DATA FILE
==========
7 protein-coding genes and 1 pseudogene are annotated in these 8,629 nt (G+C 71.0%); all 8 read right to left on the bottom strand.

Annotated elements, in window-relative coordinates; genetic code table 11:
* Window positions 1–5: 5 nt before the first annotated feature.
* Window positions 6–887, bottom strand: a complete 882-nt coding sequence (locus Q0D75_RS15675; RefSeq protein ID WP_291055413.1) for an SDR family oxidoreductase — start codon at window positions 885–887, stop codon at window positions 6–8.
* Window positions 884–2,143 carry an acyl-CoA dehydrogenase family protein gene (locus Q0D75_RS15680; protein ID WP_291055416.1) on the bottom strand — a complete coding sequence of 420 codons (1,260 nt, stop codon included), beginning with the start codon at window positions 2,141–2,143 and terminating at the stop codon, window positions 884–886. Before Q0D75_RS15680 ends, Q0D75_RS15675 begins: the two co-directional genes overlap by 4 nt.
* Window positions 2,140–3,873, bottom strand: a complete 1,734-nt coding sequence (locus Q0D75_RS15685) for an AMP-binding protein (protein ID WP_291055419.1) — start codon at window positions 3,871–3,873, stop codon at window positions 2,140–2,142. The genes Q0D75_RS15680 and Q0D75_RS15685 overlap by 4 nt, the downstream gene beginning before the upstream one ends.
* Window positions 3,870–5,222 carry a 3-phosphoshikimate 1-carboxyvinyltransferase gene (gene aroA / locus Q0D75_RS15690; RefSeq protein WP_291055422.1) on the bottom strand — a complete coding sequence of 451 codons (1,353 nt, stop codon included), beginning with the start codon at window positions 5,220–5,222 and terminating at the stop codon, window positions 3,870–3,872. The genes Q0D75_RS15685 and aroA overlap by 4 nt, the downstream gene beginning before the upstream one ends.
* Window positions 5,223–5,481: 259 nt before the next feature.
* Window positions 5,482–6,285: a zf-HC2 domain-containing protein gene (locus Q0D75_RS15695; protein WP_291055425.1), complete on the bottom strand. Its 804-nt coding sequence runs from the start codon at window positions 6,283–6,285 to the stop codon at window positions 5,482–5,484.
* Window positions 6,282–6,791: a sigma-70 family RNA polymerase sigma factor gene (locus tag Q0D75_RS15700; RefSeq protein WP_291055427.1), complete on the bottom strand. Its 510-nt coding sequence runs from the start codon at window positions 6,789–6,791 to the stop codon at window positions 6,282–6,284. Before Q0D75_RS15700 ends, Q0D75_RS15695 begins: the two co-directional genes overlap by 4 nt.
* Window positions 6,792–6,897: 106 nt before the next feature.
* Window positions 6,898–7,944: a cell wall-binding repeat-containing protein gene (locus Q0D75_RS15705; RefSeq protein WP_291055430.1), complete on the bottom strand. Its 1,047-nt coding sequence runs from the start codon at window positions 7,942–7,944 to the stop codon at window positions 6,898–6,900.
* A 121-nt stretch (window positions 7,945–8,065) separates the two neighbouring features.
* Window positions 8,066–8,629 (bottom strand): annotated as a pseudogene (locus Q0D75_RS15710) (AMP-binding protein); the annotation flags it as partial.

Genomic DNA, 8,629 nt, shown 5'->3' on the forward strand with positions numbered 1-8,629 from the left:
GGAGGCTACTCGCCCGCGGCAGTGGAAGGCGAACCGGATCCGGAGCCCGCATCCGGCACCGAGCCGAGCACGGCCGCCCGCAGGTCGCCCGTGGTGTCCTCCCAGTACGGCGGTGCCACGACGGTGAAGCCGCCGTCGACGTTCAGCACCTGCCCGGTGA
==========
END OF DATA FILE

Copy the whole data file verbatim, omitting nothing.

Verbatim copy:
7 protein-coding genes and 1 pseudogene are annotated in these 8,629 nt (G+C 71.0%); all 8 read right to left on the bottom strand.

Annotated elements, in window-relative coordinates; genetic code table 11:
* Window positions 1–5: 5 nt before the first annotated feature.
* Window positions 6–887, bottom strand: a complete 882-nt coding sequence (locus Q0D75_RS15675; RefSeq protein ID WP_291055413.1) for an SDR family oxidoreductase — start codon at window positions 885–887, stop codon at window positions 6–8.
* Window positions 884–2,143 carry an acyl-CoA dehydrogenase family protein gene (locus Q0D75_RS15680; protein ID WP_291055416.1) on the bottom strand — a complete coding sequence of 420 codons (1,260 nt, stop codon included), beginning with the start codon at window positions 2,141–2,143 and terminating at the stop codon, window positions 884–886. Before Q0D75_RS15680 ends, Q0D75_RS15675 begins: the two co-directional genes overlap by 4 nt.
* Window positions 2,140–3,873, bottom strand: a complete 1,734-nt coding sequence (locus Q0D75_RS15685) for an AMP-binding protein (protein ID WP_291055419.1) — start codon at window positions 3,871–3,873, stop codon at window positions 2,140–2,142. The genes Q0D75_RS15680 and Q0D75_RS15685 overlap by 4 nt, the downstream gene beginning before the upstream one ends.
* Window positions 3,870–5,222 carry a 3-phosphoshikimate 1-carboxyvinyltransferase gene (gene aroA / locus Q0D75_RS15690; RefSeq protein WP_291055422.1) on the bottom strand — a complete coding sequence of 451 codons (1,353 nt, stop codon included), beginning with the start codon at window positions 5,220–5,222 and terminating at the stop codon, window positions 3,870–3,872. The genes Q0D75_RS15685 and aroA overlap by 4 nt, the downstream gene beginning before the upstream one ends.
* Window positions 5,223–5,481: 259 nt before the next feature.
* Window positions 5,482–6,285: a zf-HC2 domain-containing protein gene (locus Q0D75_RS15695; protein WP_291055425.1), complete on the bottom strand. Its 804-nt coding sequence runs from the start codon at window positions 6,283–6,285 to the stop codon at window positions 5,482–5,484.
* Window positions 6,282–6,791: a sigma-70 family RNA polymerase sigma factor gene (locus tag Q0D75_RS15700; RefSeq protein WP_291055427.1), complete on the bottom strand. Its 510-nt coding sequence runs from the start codon at window positions 6,789–6,791 to the stop codon at window positions 6,282–6,284. Before Q0D75_RS15700 ends, Q0D75_RS15695 begins: the two co-directional genes overlap by 4 nt.
* Window positions 6,792–6,897: 106 nt before the next feature.
* Window positions 6,898–7,944: a cell wall-binding repeat-containing protein gene (locus Q0D75_RS15705; RefSeq protein WP_291055430.1), complete on the bottom strand. Its 1,047-nt coding sequence runs from the start codon at window positions 7,942–7,944 to the stop codon at window positions 6,898–6,900.
* A 121-nt stretch (window positions 7,945–8,065) separates the two neighbouring features.
* Window positions 8,066–8,629 (bottom strand): annotated as a pseudogene (locus Q0D75_RS15710) (AMP-binding protein); the annotation flags it as partial.

Genomic DNA, 8,629 nt, shown 5'->3' on the forward strand with positions numbered 1-8,629 from the left:
GGAGGCTACTCGCCCGCGGCAGTGGAAGGCGAACCGGATCCGGAGCCCGCATCCGGCACCGAGCCGAGCACGGCCGCCCGCAGGTCGCCCGTGGTGTCCTCCCAGTACGGCGGTGCCACGACGGTGAAGCCGCCGTCGACGTTCAGCACCTGCCCGGTGA